The 2018 World Cup feels like one of the most open in recent memory.
With preparations disrupted in numerous ways so far - from Spain sacking their manager on the eve of the tournament, holders Germany being currently without some of the most important men from their 2014 triumph, and France… well, they’re still France.
With all of this commotion, might the tournament provide an opportunity for individual talents to thrive in the absence of better-structured teams? Talents like Lionel Messi, perhaps, who’s looking to go one better after leading Argentina to the final in 2014.
Well, we’re here to tell you not to get ahead of yourselves. Here’s why you’d be a fool to pin all your hopes on one of the game’s greatest ever players pulling it out of the bag.
Read more: The Ultimate 2018 World Cup Quiz
1. There are too many players in the Argentina squad fighting to be the main man
Gonzalo Higuaín is going into the tournament with a €90m price tag on his head. Paulo Dybala outscored his compatriot for Juventus last season. Sergio Agüero has done it all domestically for Manchester City. None of the trio will be too happy catering solely to Messi’s demands, so Argentina face a challenge when it comes to finding an attacking partnership that properly clicks.
2. Jorge Sampaoli hasn’t clicked as manager
It’s easy to forget that Argentina almost didn’t qualify at all. When Ecuador took the lead in the final round of qualifiers, they were on their way out. Yes, it was a Messi hat-trick which helped them turn things around, but new coach Jorge Sampaoli hasn’t been the quick-fix some had hoped for. The former Chile boss won just one of four competitive games, while friendly results include a 4-2 reverse against Nigeria and a 6-1 humbling at the hands of Spain.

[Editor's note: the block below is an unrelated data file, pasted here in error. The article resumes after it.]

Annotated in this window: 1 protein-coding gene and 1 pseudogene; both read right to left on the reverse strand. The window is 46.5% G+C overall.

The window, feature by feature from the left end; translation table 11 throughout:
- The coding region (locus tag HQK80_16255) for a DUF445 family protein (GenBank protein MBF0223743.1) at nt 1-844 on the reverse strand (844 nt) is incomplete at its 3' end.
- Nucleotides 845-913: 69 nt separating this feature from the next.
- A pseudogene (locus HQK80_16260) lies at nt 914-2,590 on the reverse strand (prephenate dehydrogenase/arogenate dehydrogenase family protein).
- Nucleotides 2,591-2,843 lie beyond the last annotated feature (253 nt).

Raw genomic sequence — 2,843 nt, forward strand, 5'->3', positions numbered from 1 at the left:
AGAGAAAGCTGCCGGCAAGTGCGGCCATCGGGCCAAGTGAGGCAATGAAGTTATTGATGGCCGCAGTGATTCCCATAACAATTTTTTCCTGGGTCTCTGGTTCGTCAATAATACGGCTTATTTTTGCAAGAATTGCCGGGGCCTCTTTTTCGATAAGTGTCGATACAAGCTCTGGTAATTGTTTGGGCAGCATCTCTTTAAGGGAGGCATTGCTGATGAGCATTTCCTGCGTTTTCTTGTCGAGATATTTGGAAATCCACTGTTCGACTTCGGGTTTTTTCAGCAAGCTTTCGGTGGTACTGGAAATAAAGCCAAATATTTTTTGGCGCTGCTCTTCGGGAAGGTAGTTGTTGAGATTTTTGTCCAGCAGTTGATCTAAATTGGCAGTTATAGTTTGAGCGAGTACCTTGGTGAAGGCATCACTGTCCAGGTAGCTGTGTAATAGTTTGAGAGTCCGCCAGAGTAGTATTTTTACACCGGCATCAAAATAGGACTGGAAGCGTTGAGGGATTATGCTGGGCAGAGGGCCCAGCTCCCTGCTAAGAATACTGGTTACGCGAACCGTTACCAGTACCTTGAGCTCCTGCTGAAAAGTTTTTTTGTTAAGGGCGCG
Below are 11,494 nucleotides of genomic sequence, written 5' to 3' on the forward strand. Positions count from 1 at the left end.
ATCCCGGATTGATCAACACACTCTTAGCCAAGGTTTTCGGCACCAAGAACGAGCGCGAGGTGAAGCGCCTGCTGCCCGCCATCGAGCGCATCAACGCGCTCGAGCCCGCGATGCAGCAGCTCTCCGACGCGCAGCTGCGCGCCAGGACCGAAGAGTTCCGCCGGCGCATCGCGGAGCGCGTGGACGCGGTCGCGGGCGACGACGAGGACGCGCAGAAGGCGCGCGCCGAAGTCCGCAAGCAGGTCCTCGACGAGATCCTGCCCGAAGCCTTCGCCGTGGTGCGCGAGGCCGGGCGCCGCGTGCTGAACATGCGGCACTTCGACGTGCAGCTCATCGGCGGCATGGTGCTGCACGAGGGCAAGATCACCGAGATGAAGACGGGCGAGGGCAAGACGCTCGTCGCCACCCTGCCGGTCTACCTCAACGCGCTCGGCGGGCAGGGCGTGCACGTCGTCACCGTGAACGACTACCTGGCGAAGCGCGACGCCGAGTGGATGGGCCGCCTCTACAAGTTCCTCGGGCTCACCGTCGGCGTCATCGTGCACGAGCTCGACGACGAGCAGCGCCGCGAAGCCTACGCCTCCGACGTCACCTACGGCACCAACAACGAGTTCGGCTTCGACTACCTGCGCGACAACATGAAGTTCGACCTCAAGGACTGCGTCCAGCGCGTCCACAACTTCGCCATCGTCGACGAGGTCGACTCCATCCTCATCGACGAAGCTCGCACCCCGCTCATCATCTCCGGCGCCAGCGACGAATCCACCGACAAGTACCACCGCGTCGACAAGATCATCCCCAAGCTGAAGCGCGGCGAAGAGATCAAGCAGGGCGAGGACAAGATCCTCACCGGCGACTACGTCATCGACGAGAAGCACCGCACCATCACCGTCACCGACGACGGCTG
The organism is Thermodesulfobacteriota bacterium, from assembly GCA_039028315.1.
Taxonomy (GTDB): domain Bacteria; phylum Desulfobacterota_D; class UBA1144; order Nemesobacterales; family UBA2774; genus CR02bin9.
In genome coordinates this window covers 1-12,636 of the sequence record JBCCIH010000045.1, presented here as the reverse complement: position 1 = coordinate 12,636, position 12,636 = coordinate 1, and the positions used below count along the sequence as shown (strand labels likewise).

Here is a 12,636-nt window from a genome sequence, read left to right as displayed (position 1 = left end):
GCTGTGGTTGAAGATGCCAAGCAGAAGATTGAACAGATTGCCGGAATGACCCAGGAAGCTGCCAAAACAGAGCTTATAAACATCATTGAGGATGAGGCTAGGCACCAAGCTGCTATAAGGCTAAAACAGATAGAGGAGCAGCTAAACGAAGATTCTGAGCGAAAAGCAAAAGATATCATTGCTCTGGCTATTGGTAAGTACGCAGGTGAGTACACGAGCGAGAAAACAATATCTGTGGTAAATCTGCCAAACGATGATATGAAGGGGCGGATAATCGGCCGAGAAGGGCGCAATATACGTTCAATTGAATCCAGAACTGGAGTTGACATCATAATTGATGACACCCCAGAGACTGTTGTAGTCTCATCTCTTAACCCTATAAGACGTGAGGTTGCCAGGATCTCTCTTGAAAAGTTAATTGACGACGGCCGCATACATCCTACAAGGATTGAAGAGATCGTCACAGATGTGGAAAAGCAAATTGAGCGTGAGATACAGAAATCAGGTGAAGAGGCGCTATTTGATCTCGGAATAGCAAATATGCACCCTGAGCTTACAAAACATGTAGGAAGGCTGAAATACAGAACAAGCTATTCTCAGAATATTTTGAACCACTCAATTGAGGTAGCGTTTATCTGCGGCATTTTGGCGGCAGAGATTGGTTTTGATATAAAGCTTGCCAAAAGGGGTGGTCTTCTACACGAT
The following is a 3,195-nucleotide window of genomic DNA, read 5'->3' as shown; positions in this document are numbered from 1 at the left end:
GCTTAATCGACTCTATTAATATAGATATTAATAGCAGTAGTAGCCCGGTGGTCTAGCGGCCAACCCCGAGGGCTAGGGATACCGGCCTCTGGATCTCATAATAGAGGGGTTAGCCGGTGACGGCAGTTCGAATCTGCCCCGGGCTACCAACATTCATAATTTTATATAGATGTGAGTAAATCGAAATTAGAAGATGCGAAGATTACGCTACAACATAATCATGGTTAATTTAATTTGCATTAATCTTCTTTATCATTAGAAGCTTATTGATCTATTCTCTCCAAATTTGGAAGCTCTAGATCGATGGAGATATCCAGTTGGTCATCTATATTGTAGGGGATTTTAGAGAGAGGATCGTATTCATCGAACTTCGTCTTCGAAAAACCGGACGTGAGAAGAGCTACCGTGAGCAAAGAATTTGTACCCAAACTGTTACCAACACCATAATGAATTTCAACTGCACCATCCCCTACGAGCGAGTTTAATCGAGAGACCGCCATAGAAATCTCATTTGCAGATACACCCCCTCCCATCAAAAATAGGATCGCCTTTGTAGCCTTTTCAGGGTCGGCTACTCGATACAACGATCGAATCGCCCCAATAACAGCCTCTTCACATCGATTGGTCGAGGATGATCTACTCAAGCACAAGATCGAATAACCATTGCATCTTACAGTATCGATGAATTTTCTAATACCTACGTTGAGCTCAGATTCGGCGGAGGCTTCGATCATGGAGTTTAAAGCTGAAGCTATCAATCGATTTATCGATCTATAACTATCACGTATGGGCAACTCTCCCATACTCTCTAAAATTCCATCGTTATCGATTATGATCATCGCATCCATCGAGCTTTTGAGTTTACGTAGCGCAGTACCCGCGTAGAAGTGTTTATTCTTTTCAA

3. Midfield creativity is in short supply
Balance isn’t always essential for World Cup success, but Messi’s greatest moments at club level have come with the likes of Xavi and Andrés Iniesta supporting from deep. Ángel di Maria is still around for that blend of creativity and experience, but with Manuel Lanzini missing out through injury their other options are either very young or more defensive-minded, and an uncertain supply-line might make it easier for opponents to nullify Messi’s threat.
4. Ronaldo winning a major tournament brings added pressure
There are certain football fans who aren’t able to talk about Lionel Messi without bringing up Cristiano Ronaldo, or vice versa. Ronaldo now has a major international honour to add to his club glories, having won Euro 2016 with Portugal, but Messi is yet to win a World Cup or Copa América with his country. Could the pressure overwhelm him, as it has in the past?
5. The stress of the final chance
With Messi due to turn 31 during the tournament, this may be his final chance to win the World Cup trophy, and that in itself could prove problematic. Messi impressed two years ago at the Copa América Centenario, tearing it up in the groups and knockout rounds, but failed to score in the final and missed a penalty in the shootout. Could he crumble at the final stage once more?